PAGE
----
Over 19,000 children under the age of eighteen were deported from the Netherlands, in a total of 102 transports. Just over 1,000 of them returned. Almost 18,000 children were murdered. All those children might still have been alive today. They should have had children, grandchildren, instead of which they disappeared.
In May, a new exhibition, "The Good Samaritans from Markowa", opened at the Ghetto Fighters' House in the presence of the Ambassador of Poland, Jacek Chodorowicz . The exhibition tells the story of the Ulma family from the village of Markowa, Podkarpacie region in southeastern Poland, who were executed by the Germans for hiding Jews in their home.
An exhibition about the “White Rose” German anti-Nazi resistance group opens on Nov. 15 at the Center for Humanistic Education at GFH. This is a collaboration with the White Rose Foundation (Weiße Rose Stiftung) in Munich as part of the activities marking the 50th anniversary of relations between Israel and Germany.
The exhibition “Saving the Children, 1938–1945” was planned by the French Jewish organization OSE – Œuvre de Secours aux Enfants (“Children’s Aid Society”) in conjunction with the Ghetto Fighters’ House Museum. It describes the paths of ten Jewish children who were hidden in France and rescued during the Second World War. The period of occupation and the Vichy French government’s disgracefully infamous collaboration with the Nazi regime are illuminated with personal and archival photographs, documents, and testimonial accounts.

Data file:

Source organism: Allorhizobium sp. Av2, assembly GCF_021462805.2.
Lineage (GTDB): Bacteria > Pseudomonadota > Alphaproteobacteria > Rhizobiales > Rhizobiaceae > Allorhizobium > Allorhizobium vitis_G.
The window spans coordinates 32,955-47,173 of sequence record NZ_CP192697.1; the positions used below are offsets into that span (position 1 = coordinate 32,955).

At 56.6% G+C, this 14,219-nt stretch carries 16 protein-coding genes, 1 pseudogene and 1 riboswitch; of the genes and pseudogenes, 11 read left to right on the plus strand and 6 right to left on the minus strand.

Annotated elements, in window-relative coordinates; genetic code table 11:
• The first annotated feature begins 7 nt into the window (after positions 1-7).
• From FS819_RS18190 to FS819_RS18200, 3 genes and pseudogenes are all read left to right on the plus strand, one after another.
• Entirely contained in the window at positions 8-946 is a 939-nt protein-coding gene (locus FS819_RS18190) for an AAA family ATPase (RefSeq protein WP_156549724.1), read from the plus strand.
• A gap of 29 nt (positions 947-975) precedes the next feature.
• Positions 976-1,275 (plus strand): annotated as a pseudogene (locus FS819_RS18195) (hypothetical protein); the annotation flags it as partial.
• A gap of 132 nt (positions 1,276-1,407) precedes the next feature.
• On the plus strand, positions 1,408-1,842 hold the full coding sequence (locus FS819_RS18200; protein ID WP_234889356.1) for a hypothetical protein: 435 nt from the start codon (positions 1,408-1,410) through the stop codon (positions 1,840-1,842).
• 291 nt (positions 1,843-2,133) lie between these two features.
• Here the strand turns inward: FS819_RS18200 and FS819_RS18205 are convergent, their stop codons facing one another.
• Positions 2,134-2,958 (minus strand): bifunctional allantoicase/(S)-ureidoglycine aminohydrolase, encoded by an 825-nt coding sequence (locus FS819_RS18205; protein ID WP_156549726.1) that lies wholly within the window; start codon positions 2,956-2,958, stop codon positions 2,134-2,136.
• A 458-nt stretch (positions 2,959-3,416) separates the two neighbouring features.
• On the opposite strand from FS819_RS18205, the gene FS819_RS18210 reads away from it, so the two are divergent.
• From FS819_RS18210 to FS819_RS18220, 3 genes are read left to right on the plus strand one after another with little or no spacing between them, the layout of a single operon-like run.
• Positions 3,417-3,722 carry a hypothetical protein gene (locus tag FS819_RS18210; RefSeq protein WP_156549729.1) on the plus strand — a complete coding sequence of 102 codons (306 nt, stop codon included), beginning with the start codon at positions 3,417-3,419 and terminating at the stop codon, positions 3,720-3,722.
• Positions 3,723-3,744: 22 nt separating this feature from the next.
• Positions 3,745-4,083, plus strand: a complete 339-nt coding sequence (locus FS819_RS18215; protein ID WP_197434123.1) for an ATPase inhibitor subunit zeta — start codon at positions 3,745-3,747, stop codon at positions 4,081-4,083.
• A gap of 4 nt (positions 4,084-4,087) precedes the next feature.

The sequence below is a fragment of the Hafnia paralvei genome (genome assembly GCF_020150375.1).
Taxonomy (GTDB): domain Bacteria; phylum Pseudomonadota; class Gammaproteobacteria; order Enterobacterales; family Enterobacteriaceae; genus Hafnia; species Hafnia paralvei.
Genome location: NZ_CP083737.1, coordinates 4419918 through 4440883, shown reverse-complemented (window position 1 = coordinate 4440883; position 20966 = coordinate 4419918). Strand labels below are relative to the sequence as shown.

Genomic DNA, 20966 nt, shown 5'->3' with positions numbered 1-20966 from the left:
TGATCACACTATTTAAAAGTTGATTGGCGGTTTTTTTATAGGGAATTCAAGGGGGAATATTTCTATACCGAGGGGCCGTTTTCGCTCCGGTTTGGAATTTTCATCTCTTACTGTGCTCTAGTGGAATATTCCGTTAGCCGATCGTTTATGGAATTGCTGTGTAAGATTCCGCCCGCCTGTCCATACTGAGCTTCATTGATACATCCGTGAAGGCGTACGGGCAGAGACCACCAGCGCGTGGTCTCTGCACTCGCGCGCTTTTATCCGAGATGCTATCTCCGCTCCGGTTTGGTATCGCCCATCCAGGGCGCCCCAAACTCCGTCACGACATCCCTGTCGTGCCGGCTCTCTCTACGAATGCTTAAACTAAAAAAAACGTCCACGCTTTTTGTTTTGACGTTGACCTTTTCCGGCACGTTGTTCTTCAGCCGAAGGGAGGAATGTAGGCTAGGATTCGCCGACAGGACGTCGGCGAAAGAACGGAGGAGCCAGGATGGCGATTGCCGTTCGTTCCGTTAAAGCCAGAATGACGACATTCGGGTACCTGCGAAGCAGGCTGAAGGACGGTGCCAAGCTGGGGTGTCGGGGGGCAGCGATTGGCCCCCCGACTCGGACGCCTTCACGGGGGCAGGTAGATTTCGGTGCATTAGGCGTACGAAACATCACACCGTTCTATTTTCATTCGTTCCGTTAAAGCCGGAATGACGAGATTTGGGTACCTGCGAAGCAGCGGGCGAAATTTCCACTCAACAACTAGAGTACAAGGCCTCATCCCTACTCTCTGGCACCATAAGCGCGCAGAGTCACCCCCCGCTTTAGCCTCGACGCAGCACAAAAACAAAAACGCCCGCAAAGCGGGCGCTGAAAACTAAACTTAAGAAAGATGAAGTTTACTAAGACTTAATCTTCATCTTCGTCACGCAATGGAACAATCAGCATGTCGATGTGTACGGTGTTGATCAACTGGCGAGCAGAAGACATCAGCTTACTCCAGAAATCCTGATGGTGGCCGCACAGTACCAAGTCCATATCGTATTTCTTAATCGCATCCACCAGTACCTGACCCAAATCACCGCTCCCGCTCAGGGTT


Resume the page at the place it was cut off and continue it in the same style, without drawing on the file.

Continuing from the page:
"Deadly Medicine: Creating the Master Race" traces this history from the early 20th-century international eugenics movement to the Nazi regime’s “science of race.” It also challenges viewers to reflect on the present-day interest in genetic manipulation that promotes the possibility of human perfection. This exhibit was originally curated by the United States Holocaust Memorial Museum.
Sculpture exhibition in the Mezzanine Art Gallery: Samuel Willenberg, the Last Witness of Treblinka. Samuel Willenberg was among 200 inmates who succeeded in escaping from the Treblinka extermination camp on 2 August 1943 during an uprising organized by inmates. Today age 92, the sole remaining survivor of the 70 escapees who were alive at the end of the Holocaust. The exhibition includes his sculptures, drawings, and elements from his written testimony.
David Olere was among the Sonderkommando “special crew” workers in the Auschwitz-Birkenau camp, mainly assigned to Crematorium III. Olere was one of the rare Sonderkommando who survived. In 1945 and 1946, from a sense of moral obligation, he made some 70 drawings documenting what he had experienced and seen. These are of great testimonial value, as what occurred in the gas chambers and crematoria was not directly documented. He was the sole witness, forced to take part in the act of extermination. In several of the drawings he appears as a participant-witness. The majority of this series is held in the Art Collection of the Ghetto Fighters’ House Museum.